The lesson in all of this is: total protein intake is said to be the strongest predictor of muscle strength and size, regardless of whether or not you consume it directly after exercise. Therefore, when it comes to building muscle and strength, how much protein we consume per day is likely more important than exactly whenwe consume it. BUT, it’s important to spread out our protein intake so that it can do the job it’s supposed to.
How Much Protein Should You Be Eating?
Now you know when to eat it, but how much to eat is an important question. We recommend talking with a dietician or nutrition coach to develop a personalized eating plan, but a simple breakdown for getting a safe and effective amount of protein is as follows:
Determine (appropriate) protein intake based on your weight, activity, and health/fitness goals. To do so, you should eat around .8-1.2 grams of protein per pound of your body weight per day. If you’re an endurance athlete or consistently performing intense exercise or weight training, you can err on the higher end of that range. Here’s a little simple math for you: multiply your body weight by .8-1.2, and you’ll get your protein range for the day. For instance, for a 140 lb. female who works out regularly, a protein range would look like this: 140 x .8 = 112 grams, and 140 x 1.2 = 168 grams, so her range would be 112-168 grams of protein per day, spread somewhat equally between meals and snacks.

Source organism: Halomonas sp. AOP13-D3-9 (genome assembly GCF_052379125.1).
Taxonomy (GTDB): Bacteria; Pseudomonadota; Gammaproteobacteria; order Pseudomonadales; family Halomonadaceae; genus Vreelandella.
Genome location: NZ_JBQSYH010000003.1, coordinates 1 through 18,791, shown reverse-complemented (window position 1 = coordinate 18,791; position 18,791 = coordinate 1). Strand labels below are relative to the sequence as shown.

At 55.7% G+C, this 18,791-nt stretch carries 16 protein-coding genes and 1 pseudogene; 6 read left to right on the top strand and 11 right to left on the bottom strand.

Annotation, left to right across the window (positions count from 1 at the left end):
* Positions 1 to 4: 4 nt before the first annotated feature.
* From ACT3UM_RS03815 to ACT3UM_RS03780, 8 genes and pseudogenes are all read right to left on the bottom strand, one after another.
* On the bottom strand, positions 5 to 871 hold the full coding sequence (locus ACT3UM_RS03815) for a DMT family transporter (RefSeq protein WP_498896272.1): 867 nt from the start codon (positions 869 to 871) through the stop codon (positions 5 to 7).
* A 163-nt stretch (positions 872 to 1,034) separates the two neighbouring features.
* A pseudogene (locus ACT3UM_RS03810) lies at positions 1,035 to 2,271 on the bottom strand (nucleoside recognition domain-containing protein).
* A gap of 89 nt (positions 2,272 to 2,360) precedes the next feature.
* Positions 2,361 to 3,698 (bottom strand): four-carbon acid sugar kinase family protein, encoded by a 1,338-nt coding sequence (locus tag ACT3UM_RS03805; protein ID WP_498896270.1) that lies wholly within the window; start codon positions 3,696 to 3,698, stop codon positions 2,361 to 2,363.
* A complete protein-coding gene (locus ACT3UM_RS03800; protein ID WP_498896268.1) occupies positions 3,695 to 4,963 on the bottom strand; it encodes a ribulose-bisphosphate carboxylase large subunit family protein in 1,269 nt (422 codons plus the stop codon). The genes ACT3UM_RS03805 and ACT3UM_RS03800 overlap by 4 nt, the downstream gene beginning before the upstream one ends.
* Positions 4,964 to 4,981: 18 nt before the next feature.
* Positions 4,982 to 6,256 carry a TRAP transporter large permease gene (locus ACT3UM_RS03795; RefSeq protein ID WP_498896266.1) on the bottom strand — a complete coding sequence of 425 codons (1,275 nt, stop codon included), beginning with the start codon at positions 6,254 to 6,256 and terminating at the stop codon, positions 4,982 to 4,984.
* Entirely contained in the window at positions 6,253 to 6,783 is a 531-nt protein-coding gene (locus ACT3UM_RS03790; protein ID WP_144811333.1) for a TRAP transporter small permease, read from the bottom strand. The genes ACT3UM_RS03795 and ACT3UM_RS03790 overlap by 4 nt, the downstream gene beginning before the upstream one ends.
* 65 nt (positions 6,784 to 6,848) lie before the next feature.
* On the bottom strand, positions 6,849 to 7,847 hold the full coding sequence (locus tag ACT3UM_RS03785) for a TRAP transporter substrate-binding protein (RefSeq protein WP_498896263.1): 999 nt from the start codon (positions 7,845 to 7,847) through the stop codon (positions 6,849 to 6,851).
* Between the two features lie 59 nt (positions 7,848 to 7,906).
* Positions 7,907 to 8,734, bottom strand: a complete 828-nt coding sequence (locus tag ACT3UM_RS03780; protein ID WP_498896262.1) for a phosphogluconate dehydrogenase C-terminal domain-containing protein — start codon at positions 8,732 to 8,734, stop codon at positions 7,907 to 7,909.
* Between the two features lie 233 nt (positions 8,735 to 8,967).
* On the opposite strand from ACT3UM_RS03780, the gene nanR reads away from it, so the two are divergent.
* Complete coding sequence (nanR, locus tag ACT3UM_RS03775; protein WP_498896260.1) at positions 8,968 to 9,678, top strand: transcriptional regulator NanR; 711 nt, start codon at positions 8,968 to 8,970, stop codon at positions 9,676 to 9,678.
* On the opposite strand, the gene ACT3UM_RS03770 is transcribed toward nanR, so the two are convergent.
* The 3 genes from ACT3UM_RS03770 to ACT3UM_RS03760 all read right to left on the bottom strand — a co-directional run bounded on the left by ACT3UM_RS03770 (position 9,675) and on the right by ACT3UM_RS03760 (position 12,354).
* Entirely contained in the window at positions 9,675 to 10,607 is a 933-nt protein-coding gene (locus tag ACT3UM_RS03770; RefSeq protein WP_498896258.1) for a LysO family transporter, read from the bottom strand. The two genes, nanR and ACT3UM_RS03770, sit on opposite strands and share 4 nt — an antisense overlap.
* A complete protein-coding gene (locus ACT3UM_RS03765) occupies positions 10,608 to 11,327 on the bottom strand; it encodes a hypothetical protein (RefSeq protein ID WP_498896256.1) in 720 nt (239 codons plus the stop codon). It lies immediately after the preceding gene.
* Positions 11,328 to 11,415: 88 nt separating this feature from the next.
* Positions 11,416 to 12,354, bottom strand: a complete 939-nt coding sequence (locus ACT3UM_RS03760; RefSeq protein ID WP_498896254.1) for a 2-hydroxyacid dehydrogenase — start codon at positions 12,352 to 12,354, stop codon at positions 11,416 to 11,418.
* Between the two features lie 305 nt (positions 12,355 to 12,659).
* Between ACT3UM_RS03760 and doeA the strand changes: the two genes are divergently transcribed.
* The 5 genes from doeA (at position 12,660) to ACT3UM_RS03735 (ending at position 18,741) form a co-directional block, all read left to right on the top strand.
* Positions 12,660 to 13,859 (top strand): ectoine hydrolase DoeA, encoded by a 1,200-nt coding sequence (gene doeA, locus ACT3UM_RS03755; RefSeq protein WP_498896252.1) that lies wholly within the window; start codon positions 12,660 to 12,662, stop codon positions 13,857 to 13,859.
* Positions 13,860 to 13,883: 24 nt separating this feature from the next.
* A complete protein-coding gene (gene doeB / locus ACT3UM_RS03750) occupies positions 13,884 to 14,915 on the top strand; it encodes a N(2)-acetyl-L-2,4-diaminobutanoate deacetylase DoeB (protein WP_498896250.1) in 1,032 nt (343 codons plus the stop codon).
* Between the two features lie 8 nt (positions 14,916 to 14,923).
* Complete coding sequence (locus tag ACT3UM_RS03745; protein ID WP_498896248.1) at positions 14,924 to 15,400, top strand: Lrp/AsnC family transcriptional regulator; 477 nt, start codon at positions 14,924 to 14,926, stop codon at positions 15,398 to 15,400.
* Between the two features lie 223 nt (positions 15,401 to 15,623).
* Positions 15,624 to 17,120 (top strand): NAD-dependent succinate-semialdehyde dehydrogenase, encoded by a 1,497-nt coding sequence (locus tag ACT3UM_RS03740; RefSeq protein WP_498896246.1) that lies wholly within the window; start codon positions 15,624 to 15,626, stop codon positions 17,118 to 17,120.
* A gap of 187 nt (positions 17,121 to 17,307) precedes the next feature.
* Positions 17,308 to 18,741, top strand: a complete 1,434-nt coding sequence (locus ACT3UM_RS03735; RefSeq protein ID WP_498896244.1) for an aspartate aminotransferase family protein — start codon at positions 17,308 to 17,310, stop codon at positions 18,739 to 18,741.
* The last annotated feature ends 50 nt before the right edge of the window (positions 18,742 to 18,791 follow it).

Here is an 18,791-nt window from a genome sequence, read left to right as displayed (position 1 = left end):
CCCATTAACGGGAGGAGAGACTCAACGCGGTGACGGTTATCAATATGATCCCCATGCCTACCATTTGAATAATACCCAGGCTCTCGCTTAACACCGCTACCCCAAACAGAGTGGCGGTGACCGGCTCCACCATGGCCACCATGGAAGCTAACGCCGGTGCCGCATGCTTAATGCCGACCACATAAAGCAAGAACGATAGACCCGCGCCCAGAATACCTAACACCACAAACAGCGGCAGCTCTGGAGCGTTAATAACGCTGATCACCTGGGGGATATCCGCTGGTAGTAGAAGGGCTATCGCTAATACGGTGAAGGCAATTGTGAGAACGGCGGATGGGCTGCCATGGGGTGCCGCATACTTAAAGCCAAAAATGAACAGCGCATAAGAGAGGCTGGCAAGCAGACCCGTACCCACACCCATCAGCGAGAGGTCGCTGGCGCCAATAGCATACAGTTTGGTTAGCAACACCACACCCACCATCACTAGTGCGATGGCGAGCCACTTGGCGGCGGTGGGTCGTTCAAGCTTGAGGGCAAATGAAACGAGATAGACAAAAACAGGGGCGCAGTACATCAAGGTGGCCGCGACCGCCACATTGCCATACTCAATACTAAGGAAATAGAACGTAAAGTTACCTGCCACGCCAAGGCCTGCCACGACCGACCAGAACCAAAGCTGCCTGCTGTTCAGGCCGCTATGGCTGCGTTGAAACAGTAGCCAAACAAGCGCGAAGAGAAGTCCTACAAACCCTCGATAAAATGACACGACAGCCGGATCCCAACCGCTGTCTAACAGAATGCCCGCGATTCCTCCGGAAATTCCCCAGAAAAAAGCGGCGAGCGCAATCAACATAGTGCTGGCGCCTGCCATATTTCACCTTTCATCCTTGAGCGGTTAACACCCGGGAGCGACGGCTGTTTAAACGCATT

Where OvaEasy Comes In
OvaEasy Egg in a Cup really helps with planning and prep. It’s a no mess, no prep way to cook up scrambled eggs at home, office, or even at the gym - as long as there’s a microwave. Just add water, cook, and enjoy. Each cup packs approximately 12-13 grams of protein (macros stated clearly on the package), is a great high protein, low carb food choice, and comes in three delicious flavors. Add this to your breakfast meal plan or even as a snack option!